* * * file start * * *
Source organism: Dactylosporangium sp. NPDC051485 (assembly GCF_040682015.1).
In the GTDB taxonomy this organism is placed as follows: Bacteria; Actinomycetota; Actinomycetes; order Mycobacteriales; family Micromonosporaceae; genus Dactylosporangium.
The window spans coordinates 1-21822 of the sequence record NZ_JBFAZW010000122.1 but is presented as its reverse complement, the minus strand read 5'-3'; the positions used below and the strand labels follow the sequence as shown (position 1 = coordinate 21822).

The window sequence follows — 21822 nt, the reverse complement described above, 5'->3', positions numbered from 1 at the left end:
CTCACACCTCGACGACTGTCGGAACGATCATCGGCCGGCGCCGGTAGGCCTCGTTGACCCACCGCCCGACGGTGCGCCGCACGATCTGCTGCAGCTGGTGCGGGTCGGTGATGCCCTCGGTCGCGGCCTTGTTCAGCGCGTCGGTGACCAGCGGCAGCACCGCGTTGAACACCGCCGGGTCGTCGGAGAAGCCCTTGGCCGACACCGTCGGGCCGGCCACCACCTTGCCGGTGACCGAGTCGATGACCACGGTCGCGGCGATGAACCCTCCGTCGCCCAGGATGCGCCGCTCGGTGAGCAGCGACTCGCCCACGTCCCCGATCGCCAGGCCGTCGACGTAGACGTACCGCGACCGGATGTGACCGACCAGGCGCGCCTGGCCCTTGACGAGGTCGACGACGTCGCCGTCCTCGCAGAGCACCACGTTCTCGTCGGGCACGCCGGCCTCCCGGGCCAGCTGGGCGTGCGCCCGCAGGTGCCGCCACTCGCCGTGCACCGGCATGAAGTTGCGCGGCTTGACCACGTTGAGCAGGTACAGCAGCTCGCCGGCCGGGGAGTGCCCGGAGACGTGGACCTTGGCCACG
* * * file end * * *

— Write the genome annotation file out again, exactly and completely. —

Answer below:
Source organism: Dactylosporangium sp. NPDC051485 (assembly GCF_040682015.1).
In the GTDB taxonomy this organism is placed as follows: Bacteria; Actinomycetota; Actinomycetes; order Mycobacteriales; family Micromonosporaceae; genus Dactylosporangium.
The window spans coordinates 1-21822 of the sequence record NZ_JBFAZW010000122.1 but is presented as its reverse complement, the minus strand read 5'-3'; the positions used below and the strand labels follow the sequence as shown (position 1 = coordinate 21822).

The window sequence follows — 21822 nt, the reverse complement described above, 5'->3', positions numbered from 1 at the left end:
CTCACACCTCGACGACTGTCGGAACGATCATCGGCCGGCGCCGGTAGGCCTCGTTGACCCACCGCCCGACGGTGCGCCGCACGATCTGCTGCAGCTGGTGCGGGTCGGTGATGCCCTCGGTCGCGGCCTTGTTCAGCGCGTCGGTGACCAGCGGCAGCACCGCGTTGAACACCGCCGGGTCGTCGGAGAAGCCCTTGGCCGACACCGTCGGGCCGGCCACCACCTTGCCGGTGACCGAGTCGATGACCACGGTCGCGGCGATGAACCCTCCGTCGCCCAGGATGCGCCGCTCGGTGAGCAGCGACTCGCCCACGTCCCCGATCGCCAGGCCGTCGACGTAGACGTACCGCGACCGGATGTGACCGACCAGGCGCGCCTGGCCCTTGACGAGGTCGACGACGTCGCCGTCCTCGCAGAGCACCACGTTCTCGTCGGGCACGCCGGCCTCCCGGGCCAGCTGGGCGTGCGCCCGCAGGTGCCGCCACTCGCCGTGCACCGGCATGAAGTTGCGCGGCTTGACCACGTTGAGCAGGTACAGCAGCTCGCCGGCCGGGGAGTGCCCGGAGACGTGGACCTTGGCCACG